Numbers matter, even subtle numbers. Like the difference between 1,015cc and 998cc. Arriving at the smaller number meant decreasing the bore on Kawasaki’s 1980 KZ1000G from 70mm to 69.4mm on the 1981 KZ1000J. In addition to this minor adjustment to meet racing rules, just about everything else on the motorcycle had been changed as well, with the exception of the 66mm stroke.

Let’s go back a bit, to late 1972 when Kawasaki introduced the 903cc Z-1—the Killer Kaw, later labeled the KZ900 in 1976. It had a perfectly equal bore and stroke, 66 by 66mm, which was then bored out 4mm in 1977 to make the 1,015cc KZ1000A, maintaining the KZ’s reputation as the biggest, strongest UJM on the market. But the competition was getting fierce. Move up to 1981, and the new J model was an absolute delight—a street bike with Superbike potential. When the boys at Akashi, Kawasaki’s brain center, were given the task of revamping the 1,015cc KZ, the company’s bread-and-butter bike, they did it with gusto. It may have taken them a couple of years, but it was time well spent.

1982 Kawasaki KZ1000J2.

First, as always, more power. They lightened the crankshaft by hollowing out some bits, used a pork-chop flywheel rather than the previous full-circle design, and in the end shaved 4.9 pounds off the weight. Bigger valves went in the two-valve heads, and bigger, lighter, aluminum-bodied 34mm constant-velocity Mikuni carburetors were fitted. They fiddled with the camshaft timing so more gas could be stuffed into the combustion chambers and compressed 9.2 times. End result: almost 25 percent more horsepower, from 83 to 102 at 8,500 rpm. Mind you, those were Kawasaki numbers probably taken off the crankshaft, as the rear-wheel determination was more like 80 horses.

Ignition was by CDI, and anybody interested in the history of capacitor discharge ignition should go back to Nikola Tesla’s patent No.609250, filed in 1897. All agree that this modern electronic arrangement was far better than previous ignitions, especially with multi-cylinder engines. Exhaust used a four-into-two system, with a muffler on each side of the rear wheel.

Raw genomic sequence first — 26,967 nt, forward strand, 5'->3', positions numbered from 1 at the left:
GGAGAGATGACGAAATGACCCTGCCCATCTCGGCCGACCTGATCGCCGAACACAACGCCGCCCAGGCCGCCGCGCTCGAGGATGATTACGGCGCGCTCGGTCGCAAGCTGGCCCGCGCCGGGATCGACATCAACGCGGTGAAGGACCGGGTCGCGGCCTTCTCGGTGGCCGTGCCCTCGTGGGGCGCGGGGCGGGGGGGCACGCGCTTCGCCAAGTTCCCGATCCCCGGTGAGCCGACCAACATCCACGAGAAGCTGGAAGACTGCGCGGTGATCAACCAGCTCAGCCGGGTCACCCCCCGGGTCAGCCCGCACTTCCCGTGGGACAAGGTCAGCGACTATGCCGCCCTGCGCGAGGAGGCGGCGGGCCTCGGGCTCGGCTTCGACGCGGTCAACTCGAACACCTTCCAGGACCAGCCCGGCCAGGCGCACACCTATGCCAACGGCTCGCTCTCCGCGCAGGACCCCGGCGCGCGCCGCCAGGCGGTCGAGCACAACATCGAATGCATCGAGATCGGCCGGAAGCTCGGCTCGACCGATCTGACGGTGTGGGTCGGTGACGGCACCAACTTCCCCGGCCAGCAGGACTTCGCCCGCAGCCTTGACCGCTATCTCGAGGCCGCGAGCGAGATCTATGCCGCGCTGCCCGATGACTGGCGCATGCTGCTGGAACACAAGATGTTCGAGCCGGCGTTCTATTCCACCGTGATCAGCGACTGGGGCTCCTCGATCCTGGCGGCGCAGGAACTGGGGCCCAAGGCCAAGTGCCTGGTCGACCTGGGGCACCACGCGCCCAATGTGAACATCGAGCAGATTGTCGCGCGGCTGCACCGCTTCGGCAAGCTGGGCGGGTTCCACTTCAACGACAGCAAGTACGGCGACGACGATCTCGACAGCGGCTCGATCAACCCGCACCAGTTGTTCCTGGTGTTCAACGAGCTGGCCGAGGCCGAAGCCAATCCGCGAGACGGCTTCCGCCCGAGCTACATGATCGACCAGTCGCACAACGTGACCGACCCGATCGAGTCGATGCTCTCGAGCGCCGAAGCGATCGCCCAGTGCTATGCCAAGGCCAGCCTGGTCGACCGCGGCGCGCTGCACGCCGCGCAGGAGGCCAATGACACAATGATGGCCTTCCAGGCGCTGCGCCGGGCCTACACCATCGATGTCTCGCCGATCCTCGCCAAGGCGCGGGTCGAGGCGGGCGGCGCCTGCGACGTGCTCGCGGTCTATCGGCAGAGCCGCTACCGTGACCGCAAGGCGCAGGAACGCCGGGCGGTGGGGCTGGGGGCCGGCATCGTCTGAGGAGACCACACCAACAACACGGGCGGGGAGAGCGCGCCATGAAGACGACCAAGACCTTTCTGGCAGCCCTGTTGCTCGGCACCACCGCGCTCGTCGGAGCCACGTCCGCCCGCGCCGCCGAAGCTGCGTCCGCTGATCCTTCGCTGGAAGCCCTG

Primary drive was by straight-cut gears, efficient albeit a bit noisy, and an extra plate was added to the clutch. Five gears moved the power along, from a 12.5 first-gear ratio to 4.9 fifth. No kickstarter was included, as riders now understood that the electric leg was very reliable. The output shaft was beefed up, and a new #630 chain with a breaking strength increased by more than 1,000 pounds went to the rear wheel. Chain technology development was going gangbusters at this point, as engines were generating more than 100 very stressful horsepower.

1982 Kawasaki KZ1000J2.

Second, the chassis. The diameter of the steel tubes in the frame was increased for better cornering rigidity, while the wall thickness was reduced. Stiffer frame with less weight; good thinking. The steering head, now using tapered roller bearings, was strengthened with two gussets and had a rake of 27.5 degrees, an increase of 1.5 degrees over the previous model. According to the spec sheets, wheelbase was 59.8 inches.

The front fork was enlarged to 38mm, and anti-stiction bushings were at top and bottom. It had 5.7 inches of travel and was air-adjustable, operating with a modest 7 psi for street use, 13 psi when getting enthusiastic. The pair of rear shock absorbers (the photo bike has a pair of aftermarket piggyback Öhlins) had a lot of adjustability, with seven positions for spring preload, five for rebound damping and almost four inches of travel. Seven-spoke aluminum alloy mag wheels used a 110/90-19 tire at the front, 120/80-18 at the rear. A pair of 9.3-inch discs up front were squeezed by single-piston calipers, as was the similar-sized disc at the back.

Third, rider comfort. This was not a racer, but a sportbike intended for the weekend rider—who might well want to put a few hundred miles on between Saturday morning and Sunday evening. To this end the front of the crankcase was rubber mounted to the full-cradle frame, eliminating much of the inevitable vibration. Handlebars were at a useful level, allowing for comfortable riding during this 55-mph era. (For all you young ’uns, back in 1974 the feds were worried about our consuming too much gasoline and imposed a national maximum speed limit of 55 mph, an excellent example of congressional incompetence.) Up front a speedometer, fuel gauge and tachometer were very readable, with the speedo going as high as 85 mph—when in fact 135 would have been more truthful.

1982 Kawasaki KZ1000J2.